In the Name of the Father / Nel nome del padre (1971)

4.5 out of 5

Just like Damiano Damiani's The Devil Is a Woman and Silvano Agosti's In the Highest of Skies, In the Name of the Father explores the idea of rebelling against the Catholic orthodoxy and establishing a new paradigm on the basis of a creative destruction of the pillars of the church. However, unlike in the aforementioned titles, Marco "Fists in the Pocket" Bellocchio at least strikes a slightly optimistic tone. Albeit one that comes with a warning.

The film, an approximation to Lindsay Anderson's If...., sees wealthy students and servants rebelling against the hierarchy of strict religious boarding school with its militaristic uniforms and overbearing anti-scientific worldview. While viewers see cars through a window in an early scene, there is little in the way of acknowledgement of a changing world beyond the gates. Though a brief glimpse of a television set reporting the death of Pius XII emphasises a crumbling established order.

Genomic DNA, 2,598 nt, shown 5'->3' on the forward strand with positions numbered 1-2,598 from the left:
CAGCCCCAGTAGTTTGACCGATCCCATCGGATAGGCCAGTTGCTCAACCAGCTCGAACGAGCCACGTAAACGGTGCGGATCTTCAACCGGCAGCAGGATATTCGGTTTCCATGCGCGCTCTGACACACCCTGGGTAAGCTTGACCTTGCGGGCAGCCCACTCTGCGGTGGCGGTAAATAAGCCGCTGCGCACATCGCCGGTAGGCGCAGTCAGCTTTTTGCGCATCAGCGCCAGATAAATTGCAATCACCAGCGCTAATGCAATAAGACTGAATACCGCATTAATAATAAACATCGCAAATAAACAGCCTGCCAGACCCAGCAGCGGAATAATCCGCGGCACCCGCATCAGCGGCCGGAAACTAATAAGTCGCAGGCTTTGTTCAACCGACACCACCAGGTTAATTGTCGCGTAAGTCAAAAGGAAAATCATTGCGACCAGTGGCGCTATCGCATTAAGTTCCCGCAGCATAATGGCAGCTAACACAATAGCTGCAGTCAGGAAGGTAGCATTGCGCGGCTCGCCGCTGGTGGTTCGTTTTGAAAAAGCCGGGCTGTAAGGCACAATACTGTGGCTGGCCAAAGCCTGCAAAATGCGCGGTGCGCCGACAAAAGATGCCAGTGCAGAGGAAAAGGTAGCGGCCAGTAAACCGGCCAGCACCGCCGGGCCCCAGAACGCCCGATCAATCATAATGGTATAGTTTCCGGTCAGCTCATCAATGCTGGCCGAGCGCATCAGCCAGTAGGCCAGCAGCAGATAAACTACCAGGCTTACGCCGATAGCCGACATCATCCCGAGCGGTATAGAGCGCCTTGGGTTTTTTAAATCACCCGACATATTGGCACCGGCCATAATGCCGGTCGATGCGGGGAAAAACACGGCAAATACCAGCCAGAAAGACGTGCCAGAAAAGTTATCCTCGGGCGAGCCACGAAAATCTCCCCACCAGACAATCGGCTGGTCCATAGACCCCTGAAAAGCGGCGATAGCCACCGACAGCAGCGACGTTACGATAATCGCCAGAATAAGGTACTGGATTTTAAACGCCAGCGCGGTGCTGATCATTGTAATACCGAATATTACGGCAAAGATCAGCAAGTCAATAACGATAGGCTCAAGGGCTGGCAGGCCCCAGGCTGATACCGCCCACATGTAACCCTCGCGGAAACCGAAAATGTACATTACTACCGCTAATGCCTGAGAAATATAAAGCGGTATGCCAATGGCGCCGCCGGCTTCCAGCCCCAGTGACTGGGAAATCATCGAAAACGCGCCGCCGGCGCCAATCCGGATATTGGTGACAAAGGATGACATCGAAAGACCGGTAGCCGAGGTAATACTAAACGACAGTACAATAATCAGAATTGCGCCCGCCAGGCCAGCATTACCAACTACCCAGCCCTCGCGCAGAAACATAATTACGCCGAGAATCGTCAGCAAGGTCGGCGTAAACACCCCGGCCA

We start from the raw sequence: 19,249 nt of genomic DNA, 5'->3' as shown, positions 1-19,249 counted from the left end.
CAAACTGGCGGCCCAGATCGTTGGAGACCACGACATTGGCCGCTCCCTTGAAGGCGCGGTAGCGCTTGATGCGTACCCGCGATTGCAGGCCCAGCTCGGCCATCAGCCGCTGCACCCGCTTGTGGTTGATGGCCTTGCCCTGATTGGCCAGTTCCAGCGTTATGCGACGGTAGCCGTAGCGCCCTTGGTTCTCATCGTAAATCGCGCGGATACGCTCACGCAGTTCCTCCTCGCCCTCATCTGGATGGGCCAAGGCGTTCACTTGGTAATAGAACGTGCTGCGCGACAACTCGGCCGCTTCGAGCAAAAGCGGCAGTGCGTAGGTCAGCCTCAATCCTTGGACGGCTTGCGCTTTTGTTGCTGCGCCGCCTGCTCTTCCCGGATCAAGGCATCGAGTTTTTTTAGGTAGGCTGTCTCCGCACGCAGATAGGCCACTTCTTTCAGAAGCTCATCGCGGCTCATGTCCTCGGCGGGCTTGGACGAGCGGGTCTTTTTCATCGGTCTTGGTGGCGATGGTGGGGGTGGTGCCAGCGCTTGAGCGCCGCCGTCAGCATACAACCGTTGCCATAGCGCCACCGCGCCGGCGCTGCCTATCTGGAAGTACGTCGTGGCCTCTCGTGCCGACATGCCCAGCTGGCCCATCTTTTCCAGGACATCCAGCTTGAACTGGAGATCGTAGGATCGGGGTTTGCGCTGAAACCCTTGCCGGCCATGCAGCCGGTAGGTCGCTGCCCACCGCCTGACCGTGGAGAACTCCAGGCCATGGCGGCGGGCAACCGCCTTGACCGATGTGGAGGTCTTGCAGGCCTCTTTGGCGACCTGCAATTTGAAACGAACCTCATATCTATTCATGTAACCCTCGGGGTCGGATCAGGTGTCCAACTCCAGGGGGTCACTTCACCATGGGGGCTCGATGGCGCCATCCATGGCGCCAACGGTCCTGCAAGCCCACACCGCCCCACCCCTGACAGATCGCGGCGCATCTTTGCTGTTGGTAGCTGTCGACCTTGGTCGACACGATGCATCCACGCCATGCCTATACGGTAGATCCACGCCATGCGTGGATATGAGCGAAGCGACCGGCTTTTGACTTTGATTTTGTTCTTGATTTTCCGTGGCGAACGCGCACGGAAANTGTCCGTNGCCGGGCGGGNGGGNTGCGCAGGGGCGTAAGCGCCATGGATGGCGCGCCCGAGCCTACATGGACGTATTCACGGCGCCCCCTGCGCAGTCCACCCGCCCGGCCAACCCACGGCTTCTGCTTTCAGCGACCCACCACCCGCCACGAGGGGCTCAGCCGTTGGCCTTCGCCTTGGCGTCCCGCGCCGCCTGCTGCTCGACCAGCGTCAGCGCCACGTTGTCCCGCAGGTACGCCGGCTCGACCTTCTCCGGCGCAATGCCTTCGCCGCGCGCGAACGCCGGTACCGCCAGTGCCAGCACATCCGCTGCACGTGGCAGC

While the film is largely dark, emphasising the frugal and traditional surroundings, a subversive, bright and bloody play by the students contains imagery that would not be forgotten by viewers in a hurry. This is, truly, an incredible film and is as least as subversive as Bellocchio's Slap the Monster on Page One.

Lou "Nino" Castel takes a small supporting role and shines with every moment he is onscreen. It was unfortunate that he did not get the international recognition he deserved. See it!

Maurizio Merli header graphic courtesy of Paddy O'Neill of Foxyfide Graphics